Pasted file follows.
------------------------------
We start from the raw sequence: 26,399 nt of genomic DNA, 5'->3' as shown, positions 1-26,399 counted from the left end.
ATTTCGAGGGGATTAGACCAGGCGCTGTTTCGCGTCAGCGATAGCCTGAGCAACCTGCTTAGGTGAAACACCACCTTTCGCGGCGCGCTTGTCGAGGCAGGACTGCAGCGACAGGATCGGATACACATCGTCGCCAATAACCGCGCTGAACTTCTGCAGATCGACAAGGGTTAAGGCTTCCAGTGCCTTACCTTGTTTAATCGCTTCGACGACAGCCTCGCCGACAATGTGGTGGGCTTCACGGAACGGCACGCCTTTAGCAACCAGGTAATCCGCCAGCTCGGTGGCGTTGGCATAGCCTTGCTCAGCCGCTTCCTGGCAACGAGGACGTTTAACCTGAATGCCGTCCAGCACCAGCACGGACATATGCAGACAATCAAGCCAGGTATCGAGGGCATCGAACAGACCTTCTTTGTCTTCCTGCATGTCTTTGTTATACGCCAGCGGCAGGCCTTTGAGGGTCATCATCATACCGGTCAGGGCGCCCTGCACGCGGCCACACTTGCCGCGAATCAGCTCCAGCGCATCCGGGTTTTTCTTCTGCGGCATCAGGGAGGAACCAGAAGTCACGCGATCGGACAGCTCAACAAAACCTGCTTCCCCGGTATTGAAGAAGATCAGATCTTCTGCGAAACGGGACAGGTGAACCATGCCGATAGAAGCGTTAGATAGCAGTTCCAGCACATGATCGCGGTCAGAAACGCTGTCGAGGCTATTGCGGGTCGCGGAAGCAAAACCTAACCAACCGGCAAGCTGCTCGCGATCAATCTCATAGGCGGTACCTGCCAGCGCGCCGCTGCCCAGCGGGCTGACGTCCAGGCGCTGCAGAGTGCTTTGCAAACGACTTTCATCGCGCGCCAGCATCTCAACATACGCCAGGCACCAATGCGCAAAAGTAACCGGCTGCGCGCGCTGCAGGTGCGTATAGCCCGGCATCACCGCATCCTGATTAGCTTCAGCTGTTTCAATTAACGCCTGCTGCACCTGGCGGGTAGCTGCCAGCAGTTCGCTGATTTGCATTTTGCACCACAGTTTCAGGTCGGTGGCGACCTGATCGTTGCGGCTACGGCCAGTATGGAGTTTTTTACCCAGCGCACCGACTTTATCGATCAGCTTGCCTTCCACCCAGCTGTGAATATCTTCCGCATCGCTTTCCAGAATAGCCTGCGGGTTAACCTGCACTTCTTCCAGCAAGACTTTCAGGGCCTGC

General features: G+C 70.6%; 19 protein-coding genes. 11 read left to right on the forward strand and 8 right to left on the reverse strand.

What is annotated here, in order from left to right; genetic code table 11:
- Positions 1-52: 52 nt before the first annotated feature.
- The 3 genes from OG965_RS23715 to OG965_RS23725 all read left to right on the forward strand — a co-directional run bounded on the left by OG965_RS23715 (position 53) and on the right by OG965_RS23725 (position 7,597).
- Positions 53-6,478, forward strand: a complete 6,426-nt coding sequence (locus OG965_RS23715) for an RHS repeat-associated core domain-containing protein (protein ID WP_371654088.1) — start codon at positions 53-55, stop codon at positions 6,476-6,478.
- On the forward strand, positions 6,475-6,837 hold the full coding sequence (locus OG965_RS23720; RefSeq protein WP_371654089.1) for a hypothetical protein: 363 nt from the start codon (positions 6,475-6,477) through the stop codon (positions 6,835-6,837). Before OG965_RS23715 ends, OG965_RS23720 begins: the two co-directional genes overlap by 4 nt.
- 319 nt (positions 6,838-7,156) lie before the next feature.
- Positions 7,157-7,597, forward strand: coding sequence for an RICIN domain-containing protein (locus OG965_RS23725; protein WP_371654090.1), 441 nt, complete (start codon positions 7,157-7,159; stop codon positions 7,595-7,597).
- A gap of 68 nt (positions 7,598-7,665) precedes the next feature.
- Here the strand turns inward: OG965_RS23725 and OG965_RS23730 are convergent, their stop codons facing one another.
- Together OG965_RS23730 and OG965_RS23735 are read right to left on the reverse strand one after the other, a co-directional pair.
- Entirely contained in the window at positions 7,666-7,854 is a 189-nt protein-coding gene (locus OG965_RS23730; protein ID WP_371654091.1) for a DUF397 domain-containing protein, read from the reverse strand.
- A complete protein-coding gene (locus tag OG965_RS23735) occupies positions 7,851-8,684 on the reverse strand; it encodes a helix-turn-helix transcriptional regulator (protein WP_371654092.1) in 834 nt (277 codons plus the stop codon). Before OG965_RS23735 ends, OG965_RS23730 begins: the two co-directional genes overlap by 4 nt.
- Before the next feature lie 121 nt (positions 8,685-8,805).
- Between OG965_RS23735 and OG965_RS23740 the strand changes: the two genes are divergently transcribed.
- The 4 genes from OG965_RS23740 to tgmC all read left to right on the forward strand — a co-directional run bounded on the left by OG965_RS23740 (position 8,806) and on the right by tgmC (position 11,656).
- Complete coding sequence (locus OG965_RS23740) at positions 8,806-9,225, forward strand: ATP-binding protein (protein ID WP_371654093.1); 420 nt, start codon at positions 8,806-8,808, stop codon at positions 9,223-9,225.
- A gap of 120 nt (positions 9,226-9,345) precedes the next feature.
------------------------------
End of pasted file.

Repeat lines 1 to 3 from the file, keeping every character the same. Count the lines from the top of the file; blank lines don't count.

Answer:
We start from the raw sequence: 26,399 nt of genomic DNA, 5'->3' as shown, positions 1-26,399 counted from the left end.
ATTTCGAGGGGATTAGACCAGGCGCTGTTTCGCGTCAGCGATAGCCTGAGCAACCTGCTTAGGTGAAACACCACCTTTCGCGGCGCGCTTGTCGAGGCAGGACTGCAGCGACAGGATCGGATACACATCGTCGCCAATAACCGCGCTGAACTTCTGCAGATCGACAAGGGTTAAGGCTTCCAGTGCCTTACCTTGTTTAATCGCTTCGACGACAGCCTCGCCGACAATGTGGTGGGCTTCACGGAACGGCACGCCTTTAGCAACCAGGTAATCCGCCAGCTCGGTGGCGTTGGCATAGCCTTGCTCAGCCGCTTCCTGGCAACGAGGACGTTTAACCTGAATGCCGTCCAGCACCAGCACGGACATATGCAGACAATCAAGCCAGGTATCGAGGGCATCGAACAGACCTTCTTTGTCTTCCTGCATGTCTTTGTTATACGCCAGCGGCAGGCCTTTGAGGGTCATCATCATACCGGTCAGGGCGCCCTGCACGCGGCCACACTTGCCGCGAATCAGCTCCAGCGCATCCGGGTTTTTCTTCTGCGGCATCAGGGAGGAACCAGAAGTCACGCGATCGGACAGCTCAACAAAACCTGCTTCCCCGGTATTGAAGAAGATCAGATCTTCTGCGAAACGGGACAGGTGAACCATGCCGATAGAAGCGTTAGATAGCAGTTCCAGCACATGATCGCGGTCAGAAACGCTGTCGAGGCTATTGCGGGTCGCGGAAGCAAAACCTAACCAACCGGCAAGCTGCTCGCGATCAATCTCATAGGCGGTACCTGCCAGCGCGCCGCTGCCCAGCGGGCTGACGTCCAGGCGCTGCAGAGTGCTTTGCAAACGACTTTCATCGCGCGCCAGCATCTCAACATACGCCAGGCACCAATGCGCAAAAGTAACCGGCTGCGCGCGCTGCAGGTGCGTATAGCCCGGCATCACCGCATCCTGATTAGCTTCAGCTGTTTCAATTAACGCCTGCTGCACCTGGCGGGTAGCTGCCAGCAGTTCGCTGATTTGCATTTTGCACCACAGTTTCAGGTCGGTGGCGACCTGATCGTTGCGGCTACGGCCAGTATGGAGTTTTTTACCCAGCGCACCGACTTTATCGATCAGCTTGCCTTCCACCCAGCTGTGAATATCTTCCGCATCGCTTTCCAGAATAGCCTGCGGGTTAACCTGCACTTCTTCCAGCAAGACTTTCAGGGCCTGC

General features: G+C 70.6%; 19 protein-coding genes. 11 read left to right on the forward strand and 8 right to left on the reverse strand.